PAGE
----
Humility Defined: Believing and acting like “It’s not about me.” Arrogance is the opposite of Humility. We see it play out in the media with politicians, pundits and celebrities during the never ending, twenty-four hour news commentary. They make statements, don’t let the opposing side respond, talk over the top of each other, and try to end every conversation with a final statement that makes them look like they have won. I can barely watch those shows anymore because of the arrogance these people display. But then I look in the mirror….
I have a really bad habit of needing to be right. I like to get the last word in, or make a definitive statement that will make me feel good. It makes me feel like I won a debate. But most of the time I don’t win anything. In actuality, I’m more interested in my own opinion. My goal is to overwhelm them with my “facts”. Based on that criteria, I feel vindicated. I feel superior. I feel like I win. But in fact the other person is not convinced of anything and nobody wins. You know, it is really easy to see the stick in someone else’s eye and ignore the log in our own. I have come to the realization that my need to be “right” is an exercise in arrogance just like the people I condemn on those shows. I spend more time formulating my rebuttals than I do actually listening to the perspective of the other person. My arrogance shocks me sometimes. How can I be so sure my perspective is “right” if I haven’t even attempted to understand the other person’s perspective? Unfortunately, as I have examined this sad pattern in my life, I realize how many people I have shut down and minimized as a result. Whether at work with peers or subordinates, or at home with my wife or my kids, I find myself working harder to make my points than to listen to theirs. What does that say about me? The same thing it says about those people on TV that I scorn. It says I am arrogant. Unfortunately, I see many of us do the same thing. Our need to be right or just feel right is a window into our character. It’s a bad habit that is unattractive and pushes people away from us. Repelling people is not the role of a leader. If our arrogance is repelling those we are called to lead, then we need to change our prideful habits. How can we do that??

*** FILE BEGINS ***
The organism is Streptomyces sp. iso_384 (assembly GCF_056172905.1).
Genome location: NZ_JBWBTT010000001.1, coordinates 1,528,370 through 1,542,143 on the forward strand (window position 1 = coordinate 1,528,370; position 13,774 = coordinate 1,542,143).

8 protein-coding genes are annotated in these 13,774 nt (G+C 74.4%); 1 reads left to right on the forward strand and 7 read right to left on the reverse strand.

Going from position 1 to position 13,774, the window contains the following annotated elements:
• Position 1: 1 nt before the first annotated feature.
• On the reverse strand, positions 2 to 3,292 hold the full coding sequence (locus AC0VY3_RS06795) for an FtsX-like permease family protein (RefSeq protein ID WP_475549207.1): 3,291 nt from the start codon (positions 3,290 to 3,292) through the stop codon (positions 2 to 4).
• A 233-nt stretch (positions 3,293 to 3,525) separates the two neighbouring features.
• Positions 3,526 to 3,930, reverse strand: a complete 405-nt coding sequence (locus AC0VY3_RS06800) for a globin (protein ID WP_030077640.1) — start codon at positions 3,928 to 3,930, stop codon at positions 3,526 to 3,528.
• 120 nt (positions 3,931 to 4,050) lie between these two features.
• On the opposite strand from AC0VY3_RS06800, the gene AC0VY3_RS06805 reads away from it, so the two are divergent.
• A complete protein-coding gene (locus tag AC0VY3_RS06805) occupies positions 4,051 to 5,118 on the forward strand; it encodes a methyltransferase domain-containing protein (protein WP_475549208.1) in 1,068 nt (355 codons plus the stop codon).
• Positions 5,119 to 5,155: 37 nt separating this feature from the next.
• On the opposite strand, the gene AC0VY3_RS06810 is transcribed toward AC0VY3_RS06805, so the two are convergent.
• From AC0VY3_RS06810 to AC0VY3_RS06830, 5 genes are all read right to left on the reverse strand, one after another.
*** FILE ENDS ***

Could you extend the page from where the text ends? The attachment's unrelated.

The answer is to make new choices. Each time we make a choice we are either strengthening an old habit or starting a new one. If we are in the habit of being arrogant, then we should make new choices and start a new habit of Humility.
● Listen to others longer than we normally would.
● Ask follow up questions to clarify their positions.
● Walk away from a conversation without trying to make our own points.
● Seek to understand rather than be understood.
I have found that when I focus on understanding the other person first, they tend to be more open to what I have to say later. Humility, which we exercise when we make the conversation about them and not about us, builds trust and a two-way dialogue.
For me, the year 2020 has been an incredible period of learning in my life. My thoughts are different now than where they were a year ago. My determination to be right in the past kept me from learning from other people. By shutting up and spending more time focused on other people’s perspectives, I feel I am another step closer to being the humble Leader of Character I am called to be. I have not made it yet, but I am going to keep striving to do better. If I have to DO what I want to BE then I have to do what humble Leaders of Character do.
Dig Deep Questions:
● Whose perspective do you need to work harder to understand?
● What positive results can come from understanding their perspective?
Exercising Humility takes work and is a lifelong journey. We want to partner with you as you practice the habit of Humility daily, which is why we have created FREE tools and resources to guide your journey.
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